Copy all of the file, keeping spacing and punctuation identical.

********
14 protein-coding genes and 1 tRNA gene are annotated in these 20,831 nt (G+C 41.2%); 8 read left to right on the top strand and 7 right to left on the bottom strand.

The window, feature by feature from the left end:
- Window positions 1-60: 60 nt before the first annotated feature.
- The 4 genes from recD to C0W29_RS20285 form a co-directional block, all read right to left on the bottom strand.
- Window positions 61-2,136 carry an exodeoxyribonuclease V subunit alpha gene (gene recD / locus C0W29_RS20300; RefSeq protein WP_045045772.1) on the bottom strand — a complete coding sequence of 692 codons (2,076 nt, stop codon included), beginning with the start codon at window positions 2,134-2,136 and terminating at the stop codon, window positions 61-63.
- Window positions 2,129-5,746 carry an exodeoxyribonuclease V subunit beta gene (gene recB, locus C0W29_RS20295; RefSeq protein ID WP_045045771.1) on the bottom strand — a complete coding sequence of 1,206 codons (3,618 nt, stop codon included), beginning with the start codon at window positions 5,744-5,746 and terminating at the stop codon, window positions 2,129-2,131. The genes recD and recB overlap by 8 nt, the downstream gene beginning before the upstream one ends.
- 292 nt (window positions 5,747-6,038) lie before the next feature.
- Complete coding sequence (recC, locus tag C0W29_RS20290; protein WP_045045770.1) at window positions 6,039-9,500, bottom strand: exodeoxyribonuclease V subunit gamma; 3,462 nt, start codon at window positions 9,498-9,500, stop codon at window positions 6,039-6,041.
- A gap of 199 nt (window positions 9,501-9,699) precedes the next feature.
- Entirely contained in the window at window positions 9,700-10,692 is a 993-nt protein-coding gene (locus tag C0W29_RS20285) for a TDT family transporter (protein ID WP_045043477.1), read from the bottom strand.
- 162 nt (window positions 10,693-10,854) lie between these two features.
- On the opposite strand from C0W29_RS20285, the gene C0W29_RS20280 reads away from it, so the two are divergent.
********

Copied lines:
14 protein-coding genes and 1 tRNA gene are annotated in these 20,831 nt (G+C 41.2%); 8 read left to right on the top strand and 7 right to left on the bottom strand.

The window, feature by feature from the left end:
- Window positions 1-60: 60 nt before the first annotated feature.
- The 4 genes from recD to C0W29_RS20285 form a co-directional block, all read right to left on the bottom strand.
- Window positions 61-2,136 carry an exodeoxyribonuclease V subunit alpha gene (gene recD / locus C0W29_RS20300; RefSeq protein WP_045045772.1) on the bottom strand — a complete coding sequence of 692 codons (2,076 nt, stop codon included), beginning with the start codon at window positions 2,134-2,136 and terminating at the stop codon, window positions 61-63.
- Window positions 2,129-5,746 carry an exodeoxyribonuclease V subunit beta gene (gene recB, locus C0W29_RS20295; RefSeq protein ID WP_045045771.1) on the bottom strand — a complete coding sequence of 1,206 codons (3,618 nt, stop codon included), beginning with the start codon at window positions 5,744-5,746 and terminating at the stop codon, window positions 2,129-2,131. The genes recD and recB overlap by 8 nt, the downstream gene beginning before the upstream one ends.
- 292 nt (window positions 5,747-6,038) lie before the next feature.
- Complete coding sequence (recC, locus tag C0W29_RS20290; protein WP_045045770.1) at window positions 6,039-9,500, bottom strand: exodeoxyribonuclease V subunit gamma; 3,462 nt, start codon at window positions 9,498-9,500, stop codon at window positions 6,039-6,041.
- A gap of 199 nt (window positions 9,501-9,699) precedes the next feature.
- Entirely contained in the window at window positions 9,700-10,692 is a 993-nt protein-coding gene (locus tag C0W29_RS20285) for a TDT family transporter (protein ID WP_045043477.1), read from the bottom strand.
- 162 nt (window positions 10,693-10,854) lie between these two features.
- On the opposite strand from C0W29_RS20285, the gene C0W29_RS20280 reads away from it, so the two are divergent.